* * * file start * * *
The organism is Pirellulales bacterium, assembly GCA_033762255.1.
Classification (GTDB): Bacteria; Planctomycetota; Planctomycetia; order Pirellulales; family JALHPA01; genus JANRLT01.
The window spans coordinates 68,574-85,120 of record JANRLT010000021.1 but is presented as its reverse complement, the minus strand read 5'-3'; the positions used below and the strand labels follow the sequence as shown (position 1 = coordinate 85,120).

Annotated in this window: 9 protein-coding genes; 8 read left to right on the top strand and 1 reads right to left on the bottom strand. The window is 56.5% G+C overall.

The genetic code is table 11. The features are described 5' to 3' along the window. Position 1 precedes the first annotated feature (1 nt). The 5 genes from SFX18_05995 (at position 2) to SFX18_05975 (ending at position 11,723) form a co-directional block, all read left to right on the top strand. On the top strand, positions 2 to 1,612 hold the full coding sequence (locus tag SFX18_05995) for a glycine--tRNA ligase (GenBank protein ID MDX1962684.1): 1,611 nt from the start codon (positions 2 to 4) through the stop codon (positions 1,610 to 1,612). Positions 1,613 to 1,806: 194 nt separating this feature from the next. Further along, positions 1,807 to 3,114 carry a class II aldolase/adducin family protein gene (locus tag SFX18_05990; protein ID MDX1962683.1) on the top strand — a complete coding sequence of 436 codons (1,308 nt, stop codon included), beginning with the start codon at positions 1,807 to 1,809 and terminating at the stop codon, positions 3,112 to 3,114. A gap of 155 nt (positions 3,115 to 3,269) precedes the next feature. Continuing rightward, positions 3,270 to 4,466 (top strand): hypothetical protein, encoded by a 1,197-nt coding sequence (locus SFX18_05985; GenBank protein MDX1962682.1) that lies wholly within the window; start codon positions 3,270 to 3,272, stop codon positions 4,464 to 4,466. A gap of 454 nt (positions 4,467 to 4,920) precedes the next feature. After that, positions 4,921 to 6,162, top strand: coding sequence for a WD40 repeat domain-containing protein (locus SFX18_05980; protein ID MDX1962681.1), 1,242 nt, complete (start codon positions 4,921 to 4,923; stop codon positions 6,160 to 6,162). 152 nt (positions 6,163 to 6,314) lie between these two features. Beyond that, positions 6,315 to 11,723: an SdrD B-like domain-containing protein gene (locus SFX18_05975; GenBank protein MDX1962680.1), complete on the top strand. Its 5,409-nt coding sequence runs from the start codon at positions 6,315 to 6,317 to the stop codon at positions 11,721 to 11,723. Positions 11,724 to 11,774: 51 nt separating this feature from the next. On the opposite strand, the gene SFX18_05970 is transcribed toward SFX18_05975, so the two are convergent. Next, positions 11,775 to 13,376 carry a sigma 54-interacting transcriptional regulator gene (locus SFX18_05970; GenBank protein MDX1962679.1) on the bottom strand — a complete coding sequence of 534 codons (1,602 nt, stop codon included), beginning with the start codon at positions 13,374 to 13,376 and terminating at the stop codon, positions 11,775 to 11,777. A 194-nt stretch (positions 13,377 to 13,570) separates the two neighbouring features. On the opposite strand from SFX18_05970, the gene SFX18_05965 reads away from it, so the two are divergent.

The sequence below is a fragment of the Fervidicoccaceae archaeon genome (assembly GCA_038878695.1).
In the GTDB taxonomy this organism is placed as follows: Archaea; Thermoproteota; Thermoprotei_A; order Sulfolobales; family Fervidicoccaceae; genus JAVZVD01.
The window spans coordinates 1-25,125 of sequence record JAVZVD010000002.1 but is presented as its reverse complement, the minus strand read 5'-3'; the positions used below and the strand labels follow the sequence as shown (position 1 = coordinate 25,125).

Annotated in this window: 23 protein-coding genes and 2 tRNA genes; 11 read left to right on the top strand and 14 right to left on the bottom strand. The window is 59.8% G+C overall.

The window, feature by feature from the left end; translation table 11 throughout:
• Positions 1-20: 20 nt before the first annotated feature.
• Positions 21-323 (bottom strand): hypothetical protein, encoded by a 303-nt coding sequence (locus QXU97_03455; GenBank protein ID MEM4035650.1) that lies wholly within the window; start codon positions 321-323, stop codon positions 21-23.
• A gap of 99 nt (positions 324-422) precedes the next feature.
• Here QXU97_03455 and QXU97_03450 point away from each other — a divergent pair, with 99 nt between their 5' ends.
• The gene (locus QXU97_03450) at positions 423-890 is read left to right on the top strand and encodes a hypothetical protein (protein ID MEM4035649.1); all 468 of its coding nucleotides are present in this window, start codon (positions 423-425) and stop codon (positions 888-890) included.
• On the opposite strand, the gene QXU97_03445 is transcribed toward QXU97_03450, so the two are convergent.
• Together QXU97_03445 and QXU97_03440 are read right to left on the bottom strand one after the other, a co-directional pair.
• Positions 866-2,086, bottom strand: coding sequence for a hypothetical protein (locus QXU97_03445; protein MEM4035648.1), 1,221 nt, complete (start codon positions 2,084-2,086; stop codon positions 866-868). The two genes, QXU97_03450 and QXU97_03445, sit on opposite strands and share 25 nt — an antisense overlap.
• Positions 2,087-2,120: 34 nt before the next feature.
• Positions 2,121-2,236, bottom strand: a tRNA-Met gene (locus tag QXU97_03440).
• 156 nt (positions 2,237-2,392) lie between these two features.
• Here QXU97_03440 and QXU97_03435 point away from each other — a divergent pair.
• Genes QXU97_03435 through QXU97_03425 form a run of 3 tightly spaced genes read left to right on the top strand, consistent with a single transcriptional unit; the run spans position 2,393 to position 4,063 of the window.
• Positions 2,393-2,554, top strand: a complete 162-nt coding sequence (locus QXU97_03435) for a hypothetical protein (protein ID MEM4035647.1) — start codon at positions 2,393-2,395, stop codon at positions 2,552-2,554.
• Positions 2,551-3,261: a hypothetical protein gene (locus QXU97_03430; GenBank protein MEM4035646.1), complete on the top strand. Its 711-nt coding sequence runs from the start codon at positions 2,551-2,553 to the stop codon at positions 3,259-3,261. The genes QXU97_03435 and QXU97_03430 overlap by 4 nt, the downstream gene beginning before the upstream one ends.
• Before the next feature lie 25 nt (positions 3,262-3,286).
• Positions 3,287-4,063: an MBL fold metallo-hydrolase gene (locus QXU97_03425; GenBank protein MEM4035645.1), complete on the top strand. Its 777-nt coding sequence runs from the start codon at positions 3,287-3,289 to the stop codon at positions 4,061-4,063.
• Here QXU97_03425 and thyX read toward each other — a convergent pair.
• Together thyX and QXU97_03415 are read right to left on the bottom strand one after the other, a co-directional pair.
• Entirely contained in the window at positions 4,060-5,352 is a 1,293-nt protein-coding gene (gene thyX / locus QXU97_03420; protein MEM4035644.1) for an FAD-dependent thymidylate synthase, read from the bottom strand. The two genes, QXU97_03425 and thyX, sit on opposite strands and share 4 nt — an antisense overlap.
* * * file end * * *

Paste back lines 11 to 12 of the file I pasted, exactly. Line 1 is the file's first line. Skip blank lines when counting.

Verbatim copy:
• Positions 1-20: 20 nt before the first annotated feature.
• Positions 21-323 (bottom strand): hypothetical protein, encoded by a 303-nt coding sequence (locus QXU97_03455; GenBank protein ID MEM4035650.1) that lies wholly within the window; start codon positions 321-323, stop codon positions 21-23.